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whypromotewellnessWorkplace Wellness: Why Promote Wellness?

What is Workplace Wellness?

Workplace wellness refers to the education and activities that a worksite may do to promote healthy lifestyles for employees and their families. Examples of wellness initiatives include such things as health education classes, subsidized use of fitness facilities, internal policies that promote healthy behavior, and any other activities, policies or environmental changes that affect the health of employees.

Why Workplace Wellness?

It affects your company’s bottom line in many ways. Namely, workplace wellness can lower health care costs, increase productivity, decrease absenteeism and raise employee morale. Because employees spend many of their waking hours at work, the workplace is an ideal setting to address health and wellness issues.

Wellness programs help control costs. Health care costs are a significant portion of a company’s budget, so strategically targeting this expense can significantly benefit an employer’s bottom line. An investment in your employees’ health may lower health care costs or slow the cost increases. Employees with more health risk factors, including being overweight, smoking and having diabetes, cost more to insure and pay more for health care than people with fewer risk factors. A wellness program can help employees with high risk factors make lifestyle changes to improve their quality of life and lower costs, while also helping employees with fewer risk factors remain healthy.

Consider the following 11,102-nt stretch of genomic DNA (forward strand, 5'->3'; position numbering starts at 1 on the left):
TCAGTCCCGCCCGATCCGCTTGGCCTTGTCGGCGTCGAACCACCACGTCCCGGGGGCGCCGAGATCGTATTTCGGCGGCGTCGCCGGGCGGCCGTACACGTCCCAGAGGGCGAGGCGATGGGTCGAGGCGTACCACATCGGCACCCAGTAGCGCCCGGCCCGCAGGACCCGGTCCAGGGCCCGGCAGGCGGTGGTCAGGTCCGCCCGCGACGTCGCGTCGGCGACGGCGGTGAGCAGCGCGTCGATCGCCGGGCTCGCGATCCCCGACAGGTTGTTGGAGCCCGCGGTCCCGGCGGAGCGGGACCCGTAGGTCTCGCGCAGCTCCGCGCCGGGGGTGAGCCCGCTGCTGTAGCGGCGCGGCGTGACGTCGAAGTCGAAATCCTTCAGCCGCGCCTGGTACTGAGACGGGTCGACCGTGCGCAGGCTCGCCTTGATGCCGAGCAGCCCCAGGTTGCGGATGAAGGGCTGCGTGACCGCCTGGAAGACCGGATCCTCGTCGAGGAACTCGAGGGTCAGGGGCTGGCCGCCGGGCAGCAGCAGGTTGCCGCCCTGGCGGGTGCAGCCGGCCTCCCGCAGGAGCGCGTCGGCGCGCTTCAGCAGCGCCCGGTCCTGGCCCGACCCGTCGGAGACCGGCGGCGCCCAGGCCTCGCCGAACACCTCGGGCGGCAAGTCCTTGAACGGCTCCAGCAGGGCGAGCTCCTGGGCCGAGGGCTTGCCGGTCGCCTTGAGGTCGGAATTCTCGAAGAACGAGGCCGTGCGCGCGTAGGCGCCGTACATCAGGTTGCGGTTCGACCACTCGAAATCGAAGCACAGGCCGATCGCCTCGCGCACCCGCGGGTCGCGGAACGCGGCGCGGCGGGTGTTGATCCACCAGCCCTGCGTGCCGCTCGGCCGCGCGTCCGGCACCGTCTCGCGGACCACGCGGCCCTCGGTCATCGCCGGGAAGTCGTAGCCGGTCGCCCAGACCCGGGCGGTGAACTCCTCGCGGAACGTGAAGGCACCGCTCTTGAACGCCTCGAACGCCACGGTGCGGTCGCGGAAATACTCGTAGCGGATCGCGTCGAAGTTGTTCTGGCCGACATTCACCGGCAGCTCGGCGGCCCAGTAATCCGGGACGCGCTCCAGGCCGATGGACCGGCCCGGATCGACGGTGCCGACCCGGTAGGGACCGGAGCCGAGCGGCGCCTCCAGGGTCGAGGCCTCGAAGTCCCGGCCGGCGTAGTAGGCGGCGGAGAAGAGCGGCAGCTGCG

Healthier employees are more productive. Research shows that workplaces with wellness programs have employees who are more productive at work.

Healthier employees miss less work. Healthier employees mean fewer sick days, which is another benefit companies generally achieve through wellness programs. Plus, employees’ healthier behavior may translate into better family choices, so employees may also miss less work caring for ill family members. Reduced absenteeism can yield significant cost savings and return on your wellness investment.

Wellness programs can reduce workers’ compensation and disability costs. Employees who make healthy changes and lower health risk factors often have a lower chance of a workplace injury or illness or a disability. In both cases, this can save the employer money, not just on insurance premiums and benefits paid out, but also the replacement cost of recruiting and training a new worker to replace one out of work for health reasons.

Wellness can yield higher morale and improve recruiting. A company that cares about its employees’ health is often seen as a better place to work and wellness programs can attract top talent in a competitive market. In addition, expressing a commitment to your employees’ health can improve employee morale and strengthen retention. Employees can experience many potential benefits after joining a wellness program, including:

  • Increased well-being, self-image and self-esteem
  • Improved coping skills with stress or other health factors
  • Reduced risk for developing chronic or life threatening conditions
  • Easier access to health improvement programs and convenience can increase motivation to improve health
  • Improved overall health
  • Lower costs for health care (fewer doctor visits, perhaps lower premiums, less need for expensive care, etc.)
  • Access to needed social support, as coworkers strive toward healthier lifestyles as well
  • Improved job satisfactions
  • Safer and more productive work environment

Employees who experience these positive changes and benefits will often feel more loyalty to the company and grateful for the company’s commitment to their health.